Product liability litigation holds hernia mesh producers to a strict liability standard. Strict liability means that the manufacturer knew there was a risk, even when used correctly. For instance, C.R. Bard’s Composix Kugel hernia mesh had a ring that the company knew was prone to breaking and migrating.
C.R. Bard, Atrium Medical, and Ethicon have also made hernia meshes with polypropylene. These materials can cause complications and allergic reactions and tend to deteriorate in hernias. According to a 2019 report from CBS “60 Minutes,” polypropylene devices are unsuitable for permanent implants.
Ethicon used fabric to cover the polypropylene with its Proceed hernia mesh. The exterior can erode over time and reveal the polypropylene to the repaired hernias. More durable options use pigskin or durable plastics to repair hernias.
A company may have an excellent design but poor execution. Subpar manufacturing increases the risk of health complications, infections, and injuries. Hernia meshes are fragile, so minor deviations can cause significant problems.
The Atrium C-Qur mesh is a textbook example of defective manufacturing. Atrium Medical had unsanitary working conditions, compromising C-Qur hernia mesh products. The FDA even shut down the facility following several warning letters.
Our hernia mesh lawsuit needs to show that C-Qur mesh was defective when it left Atrium’s facilities. It must also demonstrate that the C-Qur defect caused complications in patients. Our lawyers may use surveillance video and worker testimonials to prove these damages.
Every medical device comes with pros and cons. Federal law requires companies to disclose those risks before they release a product. Our MDL hernia mesh lawsuit contends that manufacturers didn’t adequately inform patients about the risks associated with their medical devices.
Proper labels let people know about non-obvious dangers. They also inform physicians about how these can limit risks. The labels make it easier for medical professionals to deliver optimal care.
Some hernia mesh manufacturers oversold their products, touting them as comprehensive cures with minimal risks. Companies downplayed the risks of devices such as the Physiomesh Flexible Composite Mesh, Parietex Composite Hitial mesh, Composix Kugel hernia patch, and IP Composite mesh.
Medical malpractice occurs when a doctor or surgeon implants a mesh incorrectly. They might put it in the wrong spot, use the wrong size, or fail to seal the hernias. Some medical professionals use hernia mesh even when it’s not necessary.
Medical malpractice must establish that the doctor exercised a duty of care toward the patient and breached that duty because they did not follow best practices, to the point that the deviation led to complications related to the hernia repair and also to financial loss.
Potential Damages You Might Collect
Economic damages involve any measurable losses. Plaintiffs can file a hernia mesh lawsuit to reimburse these expenses that directly resulted from their injuries. Some examples of economic damages include:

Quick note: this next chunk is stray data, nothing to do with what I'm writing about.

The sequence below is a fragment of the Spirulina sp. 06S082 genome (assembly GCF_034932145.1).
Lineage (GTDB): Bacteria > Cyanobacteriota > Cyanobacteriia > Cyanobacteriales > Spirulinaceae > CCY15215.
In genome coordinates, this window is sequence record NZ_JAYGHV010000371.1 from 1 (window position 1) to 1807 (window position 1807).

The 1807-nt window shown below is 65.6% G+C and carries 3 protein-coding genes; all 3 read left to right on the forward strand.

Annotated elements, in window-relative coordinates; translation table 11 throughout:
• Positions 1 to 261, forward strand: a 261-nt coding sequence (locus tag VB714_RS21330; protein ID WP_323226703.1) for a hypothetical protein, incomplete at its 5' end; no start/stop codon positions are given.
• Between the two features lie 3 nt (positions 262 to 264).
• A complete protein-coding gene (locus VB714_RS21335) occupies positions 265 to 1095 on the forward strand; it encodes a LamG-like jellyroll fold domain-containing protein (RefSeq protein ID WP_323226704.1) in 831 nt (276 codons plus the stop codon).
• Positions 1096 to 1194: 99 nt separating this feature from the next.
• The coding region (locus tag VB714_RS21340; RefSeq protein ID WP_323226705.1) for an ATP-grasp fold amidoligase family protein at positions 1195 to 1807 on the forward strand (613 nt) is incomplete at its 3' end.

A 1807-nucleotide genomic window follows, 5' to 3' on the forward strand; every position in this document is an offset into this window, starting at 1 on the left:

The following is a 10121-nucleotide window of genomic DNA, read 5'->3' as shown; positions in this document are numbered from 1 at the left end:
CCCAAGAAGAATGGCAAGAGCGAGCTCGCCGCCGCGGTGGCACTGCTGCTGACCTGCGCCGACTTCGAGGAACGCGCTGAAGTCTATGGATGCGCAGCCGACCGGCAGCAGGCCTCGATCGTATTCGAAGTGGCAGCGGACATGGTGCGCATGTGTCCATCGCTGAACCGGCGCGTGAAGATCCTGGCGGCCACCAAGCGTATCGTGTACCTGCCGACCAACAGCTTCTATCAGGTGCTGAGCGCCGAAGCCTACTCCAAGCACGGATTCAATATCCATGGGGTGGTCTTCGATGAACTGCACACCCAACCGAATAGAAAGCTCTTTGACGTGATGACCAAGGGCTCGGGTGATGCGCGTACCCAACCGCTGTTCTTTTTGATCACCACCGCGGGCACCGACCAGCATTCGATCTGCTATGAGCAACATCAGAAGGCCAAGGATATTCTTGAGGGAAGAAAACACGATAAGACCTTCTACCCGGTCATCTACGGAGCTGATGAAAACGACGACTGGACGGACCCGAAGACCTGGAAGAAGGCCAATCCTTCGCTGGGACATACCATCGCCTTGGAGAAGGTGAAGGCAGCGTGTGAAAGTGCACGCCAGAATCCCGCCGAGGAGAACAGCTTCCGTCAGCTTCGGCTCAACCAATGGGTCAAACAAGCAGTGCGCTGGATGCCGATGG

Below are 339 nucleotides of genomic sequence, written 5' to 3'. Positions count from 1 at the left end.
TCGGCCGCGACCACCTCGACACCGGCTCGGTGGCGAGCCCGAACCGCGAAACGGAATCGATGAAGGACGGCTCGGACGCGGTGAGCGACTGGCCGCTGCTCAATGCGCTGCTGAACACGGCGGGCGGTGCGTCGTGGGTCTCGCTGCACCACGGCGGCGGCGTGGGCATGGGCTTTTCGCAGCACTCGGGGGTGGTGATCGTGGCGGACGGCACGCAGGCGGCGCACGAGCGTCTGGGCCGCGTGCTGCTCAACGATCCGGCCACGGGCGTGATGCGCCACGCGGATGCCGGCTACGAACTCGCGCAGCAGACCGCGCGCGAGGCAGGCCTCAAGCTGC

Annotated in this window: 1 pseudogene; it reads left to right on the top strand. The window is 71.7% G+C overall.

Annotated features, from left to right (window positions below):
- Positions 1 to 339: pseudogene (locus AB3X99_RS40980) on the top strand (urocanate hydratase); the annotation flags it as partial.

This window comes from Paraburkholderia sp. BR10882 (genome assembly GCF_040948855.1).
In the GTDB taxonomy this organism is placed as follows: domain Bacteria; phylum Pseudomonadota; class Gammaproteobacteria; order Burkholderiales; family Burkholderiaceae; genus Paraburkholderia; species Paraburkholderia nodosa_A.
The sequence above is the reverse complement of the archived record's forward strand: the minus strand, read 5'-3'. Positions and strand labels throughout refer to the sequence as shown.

· Lost wages
· Medical bills
· Lost professional opportunities
· Repairing or replacing damaged property
Hernia mesh lawsuits overwhelmingly involve personal injury claims. Economic damages often include medical expenses, therapy, ambulance costs, and medication. Plaintiffs can add together their relevant bills to determine their claim amount.
Many cases use expert witnesses to justify economic damages. They must prove that the doctor or surgeon was liable or at fault. In a medical malpractice lawsuit, the expert witness must demonstrate that the medical professional didn’t follow best practices during the surgery.
Non-economic damages involve losses that one can’t easily measure. They don’t have a quantifiable price that you can add together. Some examples of non-economic damages include:
· Hernias themselves
· Pain and suffering
· Loss of consortium
· Emotional distress
· Disability or disfigurement
Non-economic damages are subjective and vary between hernia mesh lawsuits. Some states only allow them if plaintiffs can show economic damages. The compensation may also have a statutory cap that limits the final payout.
Other places in the United States pay plaintiffs a per diem until they recover from their hernia mesh injuries. This compensation helps individuals reconcile the emotional and psychological harm that comes with physical complications. Hernia mesh lawsuits are typically more effective if plaintiffs have physical manifestations of the underlying damages.
Economic and non-economic damages are compensatory because they repay victims for their injuries. A court may issue punitive damages to punish a corporation for its reckless actions or behavior. These damages do not go to the victim as compensation.
Average Payouts for Hernia Mesh Lawsuits
Hernia mesh lawsuit settlement amounts vary widely. They depend on the injuries, evidence, number of plaintiffs, and more. While our hernia mesh lawyers can’t guarantee compensation, we can look at other settlements to get an approximate idea.
One of the multidistrict litigation settlements occurred in 2011 and involved Kugel Composix from C. R. Bard. C. R. Bard lost in court and ended up settling 2,000 cases for $184 million in damages. The average plaintiff in these cases earned $60,000.